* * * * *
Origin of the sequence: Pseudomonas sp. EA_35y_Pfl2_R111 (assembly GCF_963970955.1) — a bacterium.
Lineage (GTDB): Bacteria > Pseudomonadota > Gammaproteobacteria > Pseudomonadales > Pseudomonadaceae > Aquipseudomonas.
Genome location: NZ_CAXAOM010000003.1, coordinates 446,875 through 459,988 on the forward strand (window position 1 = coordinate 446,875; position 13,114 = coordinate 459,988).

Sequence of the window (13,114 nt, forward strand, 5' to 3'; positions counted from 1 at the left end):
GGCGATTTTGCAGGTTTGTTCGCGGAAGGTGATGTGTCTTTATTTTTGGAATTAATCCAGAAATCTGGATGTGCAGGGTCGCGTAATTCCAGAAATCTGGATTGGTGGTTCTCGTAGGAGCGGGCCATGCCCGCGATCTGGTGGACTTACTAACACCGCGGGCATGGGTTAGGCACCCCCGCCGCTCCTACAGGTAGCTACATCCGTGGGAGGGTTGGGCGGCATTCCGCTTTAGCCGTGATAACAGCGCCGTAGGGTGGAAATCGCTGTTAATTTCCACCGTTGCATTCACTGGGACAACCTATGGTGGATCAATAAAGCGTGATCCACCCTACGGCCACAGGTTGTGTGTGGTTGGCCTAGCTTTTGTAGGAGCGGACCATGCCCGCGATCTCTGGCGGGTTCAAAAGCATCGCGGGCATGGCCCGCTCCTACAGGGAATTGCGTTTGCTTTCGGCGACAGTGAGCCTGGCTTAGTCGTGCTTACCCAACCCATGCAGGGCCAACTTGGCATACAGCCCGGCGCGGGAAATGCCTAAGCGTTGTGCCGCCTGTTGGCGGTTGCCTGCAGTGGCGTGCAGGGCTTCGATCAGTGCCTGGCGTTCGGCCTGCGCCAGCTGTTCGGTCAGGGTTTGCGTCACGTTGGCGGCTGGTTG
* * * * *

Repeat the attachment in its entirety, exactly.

Origin of the sequence: Pseudomonas sp. EA_35y_Pfl2_R111 (assembly GCF_963970955.1) — a bacterium.
Lineage (GTDB): Bacteria > Pseudomonadota > Gammaproteobacteria > Pseudomonadales > Pseudomonadaceae > Aquipseudomonas.
Genome location: NZ_CAXAOM010000003.1, coordinates 446,875 through 459,988 on the forward strand (window position 1 = coordinate 446,875; position 13,114 = coordinate 459,988).

Sequence of the window (13,114 nt, forward strand, 5' to 3'; positions counted from 1 at the left end):
GGCGATTTTGCAGGTTTGTTCGCGGAAGGTGATGTGTCTTTATTTTTGGAATTAATCCAGAAATCTGGATGTGCAGGGTCGCGTAATTCCAGAAATCTGGATTGGTGGTTCTCGTAGGAGCGGGCCATGCCCGCGATCTGGTGGACTTACTAACACCGCGGGCATGGGTTAGGCACCCCCGCCGCTCCTACAGGTAGCTACATCCGTGGGAGGGTTGGGCGGCATTCCGCTTTAGCCGTGATAACAGCGCCGTAGGGTGGAAATCGCTGTTAATTTCCACCGTTGCATTCACTGGGACAACCTATGGTGGATCAATAAAGCGTGATCCACCCTACGGCCACAGGTTGTGTGTGGTTGGCCTAGCTTTTGTAGGAGCGGACCATGCCCGCGATCTCTGGCGGGTTCAAAAGCATCGCGGGCATGGCCCGCTCCTACAGGGAATTGCGTTTGCTTTCGGCGACAGTGAGCCTGGCTTAGTCGTGCTTACCCAACCCATGCAGGGCCAACTTGGCATACAGCCCGGCGCGGGAAATGCCTAAGCGTTGTGCCGCCTGTTGGCGGTTGCCTGCAGTGGCGTGCAGGGCTTCGATCAGTGCCTGGCGTTCGGCCTGCGCCAGCTGTTCGGTCAGGGTTTGCGTCACGTTGGCGGCTGGTTG